“Now I know why you are at the border instead of back home,” Dempsey joked, pulling out a snapshot of his children playing in the snow. One of Habib’s privates studied the picture intently. “California?” he asked.

“No. It’s New York,” Dempsey said.

After a few minutes of awkward small talk, Habib asked the Americans why they had come to his border post, perched on a rocky cliff at a place that suggested the end of the world. “Someone has been shooting rockets at us from over on that ridge,” Dempsey said, pointing to a stone outcropping about 250 yards away. “We wondered if you had seen anything.”

“The Taliban are the enemy of Pakistan and the U.S. Army,” Habib said.

“Do you ever see people firing rockets?”

“I don’t know anything about it,” Habib replied.

Later, the Americans trudged back up to their campsite and spent the rest of the day searching the surrounding mountains for the donkey trails the Taliban was using to move across the border. They kicked over a crudely built stone wall with black scorch marks at its base, a telltale sign that it was used for rocket launches, and they took pictures of a four-room building being built on an isolated ridge about 50 yards from the border. They also stumbled across simple graves dating to Afghanistan’s war against the Soviet Union in the 1980s.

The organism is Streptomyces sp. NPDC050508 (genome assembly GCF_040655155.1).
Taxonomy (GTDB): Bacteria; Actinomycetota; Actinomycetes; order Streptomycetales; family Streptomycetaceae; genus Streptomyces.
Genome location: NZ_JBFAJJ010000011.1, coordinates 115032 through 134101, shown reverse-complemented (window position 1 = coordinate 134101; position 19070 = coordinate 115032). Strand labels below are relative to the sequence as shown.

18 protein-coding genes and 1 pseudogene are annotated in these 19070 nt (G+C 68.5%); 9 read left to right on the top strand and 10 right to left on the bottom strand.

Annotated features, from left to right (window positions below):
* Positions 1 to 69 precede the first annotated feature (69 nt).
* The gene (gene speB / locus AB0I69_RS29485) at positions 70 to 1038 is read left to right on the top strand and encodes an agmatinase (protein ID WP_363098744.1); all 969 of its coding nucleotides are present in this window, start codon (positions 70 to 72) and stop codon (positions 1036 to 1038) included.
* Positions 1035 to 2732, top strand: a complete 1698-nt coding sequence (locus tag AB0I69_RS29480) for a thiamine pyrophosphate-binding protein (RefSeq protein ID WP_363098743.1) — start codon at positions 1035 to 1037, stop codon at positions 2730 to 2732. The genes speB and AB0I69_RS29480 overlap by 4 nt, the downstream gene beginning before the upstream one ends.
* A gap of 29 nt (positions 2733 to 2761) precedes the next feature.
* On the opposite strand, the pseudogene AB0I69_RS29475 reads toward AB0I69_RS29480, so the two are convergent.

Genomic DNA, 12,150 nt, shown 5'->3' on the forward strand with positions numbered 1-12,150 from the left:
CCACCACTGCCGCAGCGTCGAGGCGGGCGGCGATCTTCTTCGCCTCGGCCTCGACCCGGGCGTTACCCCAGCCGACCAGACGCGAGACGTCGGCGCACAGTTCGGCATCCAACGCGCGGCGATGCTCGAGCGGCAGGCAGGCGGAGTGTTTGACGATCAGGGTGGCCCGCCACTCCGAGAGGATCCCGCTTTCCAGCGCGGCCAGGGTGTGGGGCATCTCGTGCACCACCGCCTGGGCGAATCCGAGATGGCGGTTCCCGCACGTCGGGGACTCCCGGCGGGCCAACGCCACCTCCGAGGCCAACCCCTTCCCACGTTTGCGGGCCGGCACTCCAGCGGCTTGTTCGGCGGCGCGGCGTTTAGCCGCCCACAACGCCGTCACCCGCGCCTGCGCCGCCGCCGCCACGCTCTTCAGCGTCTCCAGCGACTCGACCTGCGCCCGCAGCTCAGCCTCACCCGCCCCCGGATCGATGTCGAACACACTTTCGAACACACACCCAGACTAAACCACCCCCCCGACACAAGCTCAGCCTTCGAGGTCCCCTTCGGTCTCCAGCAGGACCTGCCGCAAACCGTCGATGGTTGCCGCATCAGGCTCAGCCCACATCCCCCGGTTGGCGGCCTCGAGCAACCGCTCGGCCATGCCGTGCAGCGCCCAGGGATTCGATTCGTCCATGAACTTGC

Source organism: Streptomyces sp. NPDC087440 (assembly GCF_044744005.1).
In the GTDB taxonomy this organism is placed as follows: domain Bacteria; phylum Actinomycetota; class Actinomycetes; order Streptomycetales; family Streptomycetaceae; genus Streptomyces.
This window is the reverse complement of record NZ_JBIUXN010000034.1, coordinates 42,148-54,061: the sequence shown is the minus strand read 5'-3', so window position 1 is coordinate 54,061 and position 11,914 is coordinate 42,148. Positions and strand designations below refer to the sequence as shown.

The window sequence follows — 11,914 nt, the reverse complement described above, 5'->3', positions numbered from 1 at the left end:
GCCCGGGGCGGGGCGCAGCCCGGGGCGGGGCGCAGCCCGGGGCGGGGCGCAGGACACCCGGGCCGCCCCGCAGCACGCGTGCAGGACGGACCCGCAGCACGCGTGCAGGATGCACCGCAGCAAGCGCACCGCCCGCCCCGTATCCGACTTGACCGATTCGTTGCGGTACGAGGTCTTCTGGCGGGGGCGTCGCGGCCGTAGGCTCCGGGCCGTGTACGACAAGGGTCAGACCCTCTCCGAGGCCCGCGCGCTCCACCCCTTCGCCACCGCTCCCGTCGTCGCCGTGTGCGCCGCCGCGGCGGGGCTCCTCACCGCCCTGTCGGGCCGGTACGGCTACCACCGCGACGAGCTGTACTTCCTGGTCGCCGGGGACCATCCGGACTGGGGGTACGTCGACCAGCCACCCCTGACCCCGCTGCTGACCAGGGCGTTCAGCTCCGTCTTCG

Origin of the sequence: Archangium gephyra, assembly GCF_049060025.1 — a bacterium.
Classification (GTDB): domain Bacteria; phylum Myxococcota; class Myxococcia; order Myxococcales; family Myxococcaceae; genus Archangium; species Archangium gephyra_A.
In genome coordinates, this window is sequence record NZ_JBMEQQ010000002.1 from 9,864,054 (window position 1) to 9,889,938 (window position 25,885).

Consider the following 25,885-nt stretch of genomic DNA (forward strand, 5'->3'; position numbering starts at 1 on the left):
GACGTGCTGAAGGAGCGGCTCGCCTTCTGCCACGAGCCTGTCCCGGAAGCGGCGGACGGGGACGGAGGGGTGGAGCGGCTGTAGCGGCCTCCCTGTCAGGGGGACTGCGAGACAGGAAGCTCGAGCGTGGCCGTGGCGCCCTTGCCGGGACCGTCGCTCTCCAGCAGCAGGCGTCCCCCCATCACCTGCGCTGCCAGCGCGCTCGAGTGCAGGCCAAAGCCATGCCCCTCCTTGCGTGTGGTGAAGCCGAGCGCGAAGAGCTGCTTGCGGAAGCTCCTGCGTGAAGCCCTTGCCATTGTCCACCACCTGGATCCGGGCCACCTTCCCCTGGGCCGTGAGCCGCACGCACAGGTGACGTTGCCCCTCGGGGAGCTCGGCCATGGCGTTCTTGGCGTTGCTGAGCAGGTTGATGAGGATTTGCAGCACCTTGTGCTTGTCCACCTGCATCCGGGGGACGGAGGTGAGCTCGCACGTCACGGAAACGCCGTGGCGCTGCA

U.S. commanders have been able to slow the flow of Taliban fighters across the 90-mile stretch of border by winning over Afghans who live in the Konar River valley, which the insurgents must traverse as they move deeper into Afghanistan. But to stop the influx entirely, U.S. officials said, they must have the support of deeply suspicious Pakistani forces. One idea is to open a border coordination center on the Afghan side where commanders from all three countries could plan operations.